First Page Critique: The Last White Rose

Photo by Laura Benedict.


Cheery good day, TKZers! It’s time for a critique of an anonymous author’s work. The Last White Rose is an excerpt from a novel that appears to be a modern gothic with both horror and romantic elements. But it might be a thriller.  I’m anxious to know what you think.




In my dream, I see my own green eyes, filled with terror and tears.I fall to my knees, submitting to the command of invincible blue eyes raging with white fire.His face twists into something else, something evil. He is ending my life. I wake with a strident scream… and stare into the same blue eyes.

Chapter One

Stonington, Connecticut

He was elusive, a ghost I needed to catch. The stranger whose face I’d never seen lurked around town, maintaining enough distance to mask his features in shadow. I saw his face for the first time in late July after the annual Blessing of the Fleet. His bold gaze burned into mine from the opposite side of Water Street. The highland band, piping loud and marching through the center, drew the post-ceremony procession to a close, granting me an unobstructed view.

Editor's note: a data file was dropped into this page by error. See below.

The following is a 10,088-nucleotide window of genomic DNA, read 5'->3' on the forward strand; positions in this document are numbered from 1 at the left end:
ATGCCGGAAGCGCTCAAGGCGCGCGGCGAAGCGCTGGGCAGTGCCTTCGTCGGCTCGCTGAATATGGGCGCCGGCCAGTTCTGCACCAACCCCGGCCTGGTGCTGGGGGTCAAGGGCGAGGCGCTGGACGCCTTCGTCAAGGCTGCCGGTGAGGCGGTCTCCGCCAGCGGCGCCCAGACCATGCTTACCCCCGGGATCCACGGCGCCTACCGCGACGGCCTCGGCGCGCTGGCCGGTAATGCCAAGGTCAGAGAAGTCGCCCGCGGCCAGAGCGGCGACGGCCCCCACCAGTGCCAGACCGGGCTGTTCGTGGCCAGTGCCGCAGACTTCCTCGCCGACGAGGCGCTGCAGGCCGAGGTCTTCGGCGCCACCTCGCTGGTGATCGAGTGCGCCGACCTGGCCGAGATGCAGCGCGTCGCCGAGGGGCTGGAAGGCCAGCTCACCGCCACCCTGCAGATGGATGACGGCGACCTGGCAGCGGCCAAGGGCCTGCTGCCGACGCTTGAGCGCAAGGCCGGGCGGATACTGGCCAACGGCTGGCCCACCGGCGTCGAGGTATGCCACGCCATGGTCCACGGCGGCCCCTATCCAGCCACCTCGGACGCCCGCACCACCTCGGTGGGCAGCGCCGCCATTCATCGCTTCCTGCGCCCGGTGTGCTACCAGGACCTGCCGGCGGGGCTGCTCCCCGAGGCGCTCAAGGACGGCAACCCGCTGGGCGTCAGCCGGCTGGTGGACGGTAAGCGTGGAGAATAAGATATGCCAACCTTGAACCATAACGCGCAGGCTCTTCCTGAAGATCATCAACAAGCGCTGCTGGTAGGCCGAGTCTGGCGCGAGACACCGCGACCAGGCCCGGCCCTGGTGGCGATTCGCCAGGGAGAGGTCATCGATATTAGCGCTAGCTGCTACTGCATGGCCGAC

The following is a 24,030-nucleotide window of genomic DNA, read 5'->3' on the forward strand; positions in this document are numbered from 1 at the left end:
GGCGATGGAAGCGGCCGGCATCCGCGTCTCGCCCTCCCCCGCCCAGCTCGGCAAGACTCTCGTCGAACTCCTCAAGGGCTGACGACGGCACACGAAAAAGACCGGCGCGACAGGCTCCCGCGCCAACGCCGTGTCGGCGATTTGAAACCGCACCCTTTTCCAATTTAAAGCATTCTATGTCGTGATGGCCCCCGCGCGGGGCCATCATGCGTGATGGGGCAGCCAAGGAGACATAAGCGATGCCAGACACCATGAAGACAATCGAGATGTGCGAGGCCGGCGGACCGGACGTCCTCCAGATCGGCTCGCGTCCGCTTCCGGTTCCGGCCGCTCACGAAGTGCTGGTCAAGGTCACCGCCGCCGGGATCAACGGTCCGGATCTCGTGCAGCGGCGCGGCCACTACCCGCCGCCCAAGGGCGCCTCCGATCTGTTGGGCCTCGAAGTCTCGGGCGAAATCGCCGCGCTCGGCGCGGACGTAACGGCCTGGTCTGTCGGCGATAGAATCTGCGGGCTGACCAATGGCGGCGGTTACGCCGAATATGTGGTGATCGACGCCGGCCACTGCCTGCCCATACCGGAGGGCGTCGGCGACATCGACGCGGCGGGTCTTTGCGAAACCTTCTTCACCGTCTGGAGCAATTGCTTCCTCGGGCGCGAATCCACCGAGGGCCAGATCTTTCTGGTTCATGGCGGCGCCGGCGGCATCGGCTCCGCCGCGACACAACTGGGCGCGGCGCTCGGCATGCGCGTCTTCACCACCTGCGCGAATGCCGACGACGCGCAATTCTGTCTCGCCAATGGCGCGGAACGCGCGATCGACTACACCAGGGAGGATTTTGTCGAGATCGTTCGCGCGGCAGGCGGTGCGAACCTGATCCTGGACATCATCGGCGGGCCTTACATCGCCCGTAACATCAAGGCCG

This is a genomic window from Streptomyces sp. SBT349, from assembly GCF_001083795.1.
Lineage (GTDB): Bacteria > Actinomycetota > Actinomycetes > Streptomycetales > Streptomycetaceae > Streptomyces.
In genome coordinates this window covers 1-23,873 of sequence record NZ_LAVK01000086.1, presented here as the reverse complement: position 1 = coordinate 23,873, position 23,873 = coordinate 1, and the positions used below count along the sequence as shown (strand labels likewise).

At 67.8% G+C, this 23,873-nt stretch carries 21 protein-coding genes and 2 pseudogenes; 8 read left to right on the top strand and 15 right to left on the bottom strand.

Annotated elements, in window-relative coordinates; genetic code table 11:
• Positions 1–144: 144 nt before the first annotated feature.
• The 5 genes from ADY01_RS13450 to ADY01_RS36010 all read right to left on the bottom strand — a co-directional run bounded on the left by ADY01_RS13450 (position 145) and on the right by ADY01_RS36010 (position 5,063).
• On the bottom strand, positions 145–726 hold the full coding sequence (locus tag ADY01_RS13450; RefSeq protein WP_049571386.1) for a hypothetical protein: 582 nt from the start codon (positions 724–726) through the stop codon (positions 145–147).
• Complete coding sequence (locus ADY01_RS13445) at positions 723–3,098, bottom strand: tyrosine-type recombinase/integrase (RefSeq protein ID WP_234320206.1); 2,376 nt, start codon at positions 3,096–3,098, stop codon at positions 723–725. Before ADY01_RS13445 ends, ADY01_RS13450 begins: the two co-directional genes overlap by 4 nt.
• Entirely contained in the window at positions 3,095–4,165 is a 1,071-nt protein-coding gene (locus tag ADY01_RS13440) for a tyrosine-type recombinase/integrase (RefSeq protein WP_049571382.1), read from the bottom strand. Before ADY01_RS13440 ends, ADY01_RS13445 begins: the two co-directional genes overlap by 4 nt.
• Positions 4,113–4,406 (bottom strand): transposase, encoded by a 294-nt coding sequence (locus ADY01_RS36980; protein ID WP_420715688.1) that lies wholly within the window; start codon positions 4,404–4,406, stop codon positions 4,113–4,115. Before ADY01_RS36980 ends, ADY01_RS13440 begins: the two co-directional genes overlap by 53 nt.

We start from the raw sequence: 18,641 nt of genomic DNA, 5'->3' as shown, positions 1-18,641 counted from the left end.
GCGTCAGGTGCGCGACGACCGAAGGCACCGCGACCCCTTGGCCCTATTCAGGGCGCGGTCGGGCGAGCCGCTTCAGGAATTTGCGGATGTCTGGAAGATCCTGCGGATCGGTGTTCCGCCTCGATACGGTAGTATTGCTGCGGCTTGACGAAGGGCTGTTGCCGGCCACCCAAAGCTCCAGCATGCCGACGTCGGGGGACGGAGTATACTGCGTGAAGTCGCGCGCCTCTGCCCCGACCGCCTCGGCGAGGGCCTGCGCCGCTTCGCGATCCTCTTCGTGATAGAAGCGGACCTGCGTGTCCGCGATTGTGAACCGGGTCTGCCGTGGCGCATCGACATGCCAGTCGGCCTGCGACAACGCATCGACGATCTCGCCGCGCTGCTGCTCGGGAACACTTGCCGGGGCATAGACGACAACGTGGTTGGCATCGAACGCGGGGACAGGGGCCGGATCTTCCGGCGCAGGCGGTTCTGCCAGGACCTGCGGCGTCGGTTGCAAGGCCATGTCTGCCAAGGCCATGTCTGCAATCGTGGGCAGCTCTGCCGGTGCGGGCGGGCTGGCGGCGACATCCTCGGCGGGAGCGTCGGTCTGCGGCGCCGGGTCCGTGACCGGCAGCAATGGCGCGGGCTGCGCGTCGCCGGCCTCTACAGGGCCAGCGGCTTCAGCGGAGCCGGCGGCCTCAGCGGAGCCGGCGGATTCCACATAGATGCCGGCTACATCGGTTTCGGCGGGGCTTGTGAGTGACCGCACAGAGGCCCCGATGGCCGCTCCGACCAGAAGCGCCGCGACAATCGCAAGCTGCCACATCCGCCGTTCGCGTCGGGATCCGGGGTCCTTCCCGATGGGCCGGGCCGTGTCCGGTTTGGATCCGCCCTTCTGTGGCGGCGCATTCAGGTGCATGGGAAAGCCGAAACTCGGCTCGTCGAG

A shiver slid through me despite the stifling summer heat.

He was magnificent. The kind of man you’d never find living in small-town New England. Imposing height and broad, muscled shoulders defined his stature. He wore jeans and a faded indigo tee shirt that exposed cut biceps and forearms. Sun-streaked, dark blond hair in a classic front wave and a commanding jawline framed his handsome, smirking face.

“Parade’s over,” someone shouted.

Even so, Jess and I held our advantageous spot at the curb. My best friend soaked in the late morning sun, sipping her raspberry lemon mimosa, watching me stare at him.

She elbowed me. “Who’s he and why are you staring at each other? Wait—Ellie, is he…”

My eyes skipped to Jess to deliver a dirty look. When I refocused across the street, he was gone. “The guy who followed me home the other night. Yes, I think so. There’s no one else as tall. Maybe I’m wrong. Maybe he’s just staying nearby.”

“And maybe you should say something to someone.”

“Not until I’m certain. Paranoia is my sister’s thing, not mine. Besides, aren’t you always saying I should be more open to meeting new people?”

“You do need to get out of your artsy little head. Just be careful.”